On Moore Oklahoma Tornado: Do Not Blame God

slide_298526_2480084_freeTo date, 51 are dead, which includes 7 children.  Many more are still missing.  For the people of Moore, Oklahoma, loss is real.  There is unspeakable grief.  And there is that pain of uncertainty.

Oklahoma is prone to tornadoes.  In fact, the area hit by this deadly tornado is known as Tornado Alley.  This is tornado season.

This was expected.  But again, this was NOT expected: the excruciating pain.  The loss.  The unspeakable grief.  The human carnage.

And what IS expected are the questions from the survivors of Moore, Oklahoma:  Why God?  Where was God?  Why would God allow such a devastating and deadly tornado?  These and other questions like them are expected.

But we must NOT blame God.

And neither must we think that God cannot use what has happened in Moore, Oklahoma, for his glory, in bringing consolation, healing, restoration, and so on.

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6 Responses to On Moore Oklahoma Tornado: Do Not Blame God

  1. Jon Hughes says:


    Doesn’t a Calvinist have to rejoice in the fact that God is Sovereign in all things; and therefore take comfort in the fact that God did it/allowed it? This is where I prefer the approach of a Greg Boyd to a John Piper.

    • TC says:

      Jon, I understand the terms you’re using, but for the uninitiated they might be too much. What do I mean? Well, even as a Calvinist myself I do not rejoice in devastation because I know for a fact that God is sovereign over all things. Why? Because my ability to truly ascertain the purposes will always fall short. However, I am supremely confident that God is able to bring beauty out of ashes.

  2. Simon says:

    These sorts of discussions can so easily become circular. But I’m interested to know your opinion, TC, of those people who find predestination offensive and who just can’t subscribe to such a doctrine. I think most people out there do find the Calvinist doctrine of sovereignty offensive – even other Christians. Why is it so important to assert this about God? Couldn’t we affirm God’s sovereignty, whilst leaving problems like suffering up to mystery. It seems to me that the Calvinist position on predestination of all things is a bit excessive and not necessarily warranted by Scripture.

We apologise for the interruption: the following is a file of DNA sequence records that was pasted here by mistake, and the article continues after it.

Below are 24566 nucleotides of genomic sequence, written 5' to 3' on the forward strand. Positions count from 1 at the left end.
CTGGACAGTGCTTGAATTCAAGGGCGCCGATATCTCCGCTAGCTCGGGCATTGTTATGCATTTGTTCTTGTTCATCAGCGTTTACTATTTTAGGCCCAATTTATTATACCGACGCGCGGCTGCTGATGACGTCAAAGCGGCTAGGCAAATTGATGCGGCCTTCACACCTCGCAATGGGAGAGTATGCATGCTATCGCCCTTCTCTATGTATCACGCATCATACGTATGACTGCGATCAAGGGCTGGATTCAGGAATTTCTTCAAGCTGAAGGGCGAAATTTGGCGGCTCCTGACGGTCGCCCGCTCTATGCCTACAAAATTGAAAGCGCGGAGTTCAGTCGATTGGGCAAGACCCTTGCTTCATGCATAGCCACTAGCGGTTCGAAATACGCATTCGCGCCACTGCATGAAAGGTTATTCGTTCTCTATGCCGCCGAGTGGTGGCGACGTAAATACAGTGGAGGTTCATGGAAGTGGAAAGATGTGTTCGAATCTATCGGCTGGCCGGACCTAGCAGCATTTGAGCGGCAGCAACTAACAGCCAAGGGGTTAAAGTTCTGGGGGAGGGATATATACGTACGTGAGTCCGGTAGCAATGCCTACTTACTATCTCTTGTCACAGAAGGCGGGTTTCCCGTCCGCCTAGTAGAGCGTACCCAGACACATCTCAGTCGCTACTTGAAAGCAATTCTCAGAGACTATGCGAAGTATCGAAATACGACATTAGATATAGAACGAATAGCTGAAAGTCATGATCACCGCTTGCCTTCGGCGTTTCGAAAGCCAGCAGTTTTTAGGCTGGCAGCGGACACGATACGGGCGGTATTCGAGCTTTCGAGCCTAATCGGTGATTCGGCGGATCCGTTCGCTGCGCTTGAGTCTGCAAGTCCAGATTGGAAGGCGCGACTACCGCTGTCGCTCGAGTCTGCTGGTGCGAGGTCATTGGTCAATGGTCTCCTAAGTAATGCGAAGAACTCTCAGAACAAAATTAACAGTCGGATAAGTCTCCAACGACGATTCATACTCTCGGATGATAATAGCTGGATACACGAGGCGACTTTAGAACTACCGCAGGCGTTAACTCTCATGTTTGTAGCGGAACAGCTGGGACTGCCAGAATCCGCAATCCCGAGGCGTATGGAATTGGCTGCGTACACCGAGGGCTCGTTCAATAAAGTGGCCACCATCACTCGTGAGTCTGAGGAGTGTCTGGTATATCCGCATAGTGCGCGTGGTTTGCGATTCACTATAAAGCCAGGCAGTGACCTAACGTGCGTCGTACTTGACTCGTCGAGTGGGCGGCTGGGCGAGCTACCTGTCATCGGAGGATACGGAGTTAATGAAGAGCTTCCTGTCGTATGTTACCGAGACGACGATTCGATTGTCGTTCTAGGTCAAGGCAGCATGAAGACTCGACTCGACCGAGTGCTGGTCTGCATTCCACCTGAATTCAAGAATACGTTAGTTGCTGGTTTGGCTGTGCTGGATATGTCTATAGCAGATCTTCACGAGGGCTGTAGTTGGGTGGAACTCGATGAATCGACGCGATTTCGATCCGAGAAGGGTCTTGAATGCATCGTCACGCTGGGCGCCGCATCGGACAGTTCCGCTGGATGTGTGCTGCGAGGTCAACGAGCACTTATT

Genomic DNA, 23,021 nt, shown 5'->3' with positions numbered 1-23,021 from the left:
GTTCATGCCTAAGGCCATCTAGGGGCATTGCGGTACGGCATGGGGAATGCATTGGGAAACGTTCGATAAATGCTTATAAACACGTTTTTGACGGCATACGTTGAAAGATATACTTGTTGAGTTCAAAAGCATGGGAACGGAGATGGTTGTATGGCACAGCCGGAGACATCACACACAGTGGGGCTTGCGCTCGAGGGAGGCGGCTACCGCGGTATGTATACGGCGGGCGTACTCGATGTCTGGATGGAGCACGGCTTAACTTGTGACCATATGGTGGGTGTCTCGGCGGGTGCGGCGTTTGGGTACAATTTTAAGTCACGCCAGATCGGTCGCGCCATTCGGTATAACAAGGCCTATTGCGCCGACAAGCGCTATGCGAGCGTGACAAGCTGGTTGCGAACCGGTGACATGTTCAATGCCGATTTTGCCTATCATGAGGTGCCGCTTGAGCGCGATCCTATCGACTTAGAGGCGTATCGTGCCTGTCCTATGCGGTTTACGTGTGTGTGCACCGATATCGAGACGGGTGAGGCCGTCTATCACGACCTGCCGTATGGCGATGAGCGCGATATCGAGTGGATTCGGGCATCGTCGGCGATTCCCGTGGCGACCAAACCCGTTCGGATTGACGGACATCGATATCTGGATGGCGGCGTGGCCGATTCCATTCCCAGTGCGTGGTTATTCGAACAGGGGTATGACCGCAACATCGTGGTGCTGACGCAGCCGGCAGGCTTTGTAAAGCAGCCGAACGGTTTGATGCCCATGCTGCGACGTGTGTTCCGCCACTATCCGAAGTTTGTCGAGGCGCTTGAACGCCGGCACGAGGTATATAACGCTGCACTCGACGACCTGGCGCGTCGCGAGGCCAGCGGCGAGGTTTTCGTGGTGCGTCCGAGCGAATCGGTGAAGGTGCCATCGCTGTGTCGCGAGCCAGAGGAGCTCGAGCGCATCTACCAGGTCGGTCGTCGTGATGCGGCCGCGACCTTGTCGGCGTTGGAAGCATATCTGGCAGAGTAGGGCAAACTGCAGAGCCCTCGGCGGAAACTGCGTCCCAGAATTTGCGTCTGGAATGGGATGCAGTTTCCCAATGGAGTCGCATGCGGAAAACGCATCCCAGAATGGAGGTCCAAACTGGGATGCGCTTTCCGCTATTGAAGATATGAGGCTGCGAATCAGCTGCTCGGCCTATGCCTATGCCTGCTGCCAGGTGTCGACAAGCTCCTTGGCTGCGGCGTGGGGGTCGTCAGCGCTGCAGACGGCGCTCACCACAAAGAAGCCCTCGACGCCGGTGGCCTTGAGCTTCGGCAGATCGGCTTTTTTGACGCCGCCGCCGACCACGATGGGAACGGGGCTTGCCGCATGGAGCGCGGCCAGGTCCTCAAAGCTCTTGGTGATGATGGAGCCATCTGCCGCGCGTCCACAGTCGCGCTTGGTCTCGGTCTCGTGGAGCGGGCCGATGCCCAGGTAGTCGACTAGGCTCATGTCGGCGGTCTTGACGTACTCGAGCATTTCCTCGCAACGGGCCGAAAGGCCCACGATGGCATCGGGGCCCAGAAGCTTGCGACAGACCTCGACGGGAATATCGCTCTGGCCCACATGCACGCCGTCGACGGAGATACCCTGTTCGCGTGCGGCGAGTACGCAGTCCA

I too believe that God is able to bring beauty and healing out of disaster. But I wouldn’t necessarily want to say that this was his purpose. Nor would I say that he ordained the disaster so that he could bring about his mercy in order to glorify himself etc. This approach, I think, is unhelpful. What I think all Christians can agree on is that it is our duty to help those suffering from such disasters. This is the focus of Christ’s teaching in the Gospel. Philosophical explanations, Calvinist or otherwise, as to why such things happen are never adequate.

    • TC says:

      Simon, I find it an interesting thing that Christians do find God’s sovereignty offensive, for it’s all through Scripture. It’s what we do with it.

      (1) Either God is sovereign over all things, or (2) God is not.

      (3) How then to present a warranted view of predestination?

      (4) Regarding God ordaining disasters or not, I do believe that he ordains all things. Nothing is outside his will. But it’s how we understand his ordination of all things. For example, God may ordain a thing by simply allowing it to happen.

      • Jon Hughes says:


        It’s all well and good for us to ‘theologize’ from the armchair, but from a pastoral perspective I’m not convinced that knowing your little girl died in a natural disaster, or shooting massacre, or whatever, and then being told that God is in control, is necessarily going to be helpful. To hear that not one single molecule in this universe is (apparently) running around loose is likely to cause a grieving father to hate God rather than worship Him.

        The reality on the ground is that things are very much out of control. Just yesterday, here in London, a man was hacked to death in broad daylight by Islamic extremists. I don’t think I could ‘comfort’ his grieving family by telling them that not a single molecule is running around loose…

        This is a beautiful world. But it’s a broken world. God will one day restore all things. In the meantime, there are joys and sorrows for all of us. Philosophically, as far as those who are grieving are concerned, you can’t get God off the hook. Logically, He’s either all powerful, but not loving enough to intervene; or all loving, but not powerful enough to intervene.

        Sometimes it’s better not to have the ‘answers’. I agree with both you and Simon that God is able to bring beauty and healing out of disaster.

  3. TC says:

    Simon, I quite agree that the pastoral thing to do is not to point to God’s sovereignty in certain situations. I have to work with people all the time, and one of the things I ask for is wisdom and guidance in saying the right things.

    For example, I was on the phone with a gentle yesterday, who is under my care. Once I found out he was an atheist, I never once mentioned God in our conversation. But we did have a pleasant conversation and have set up another.

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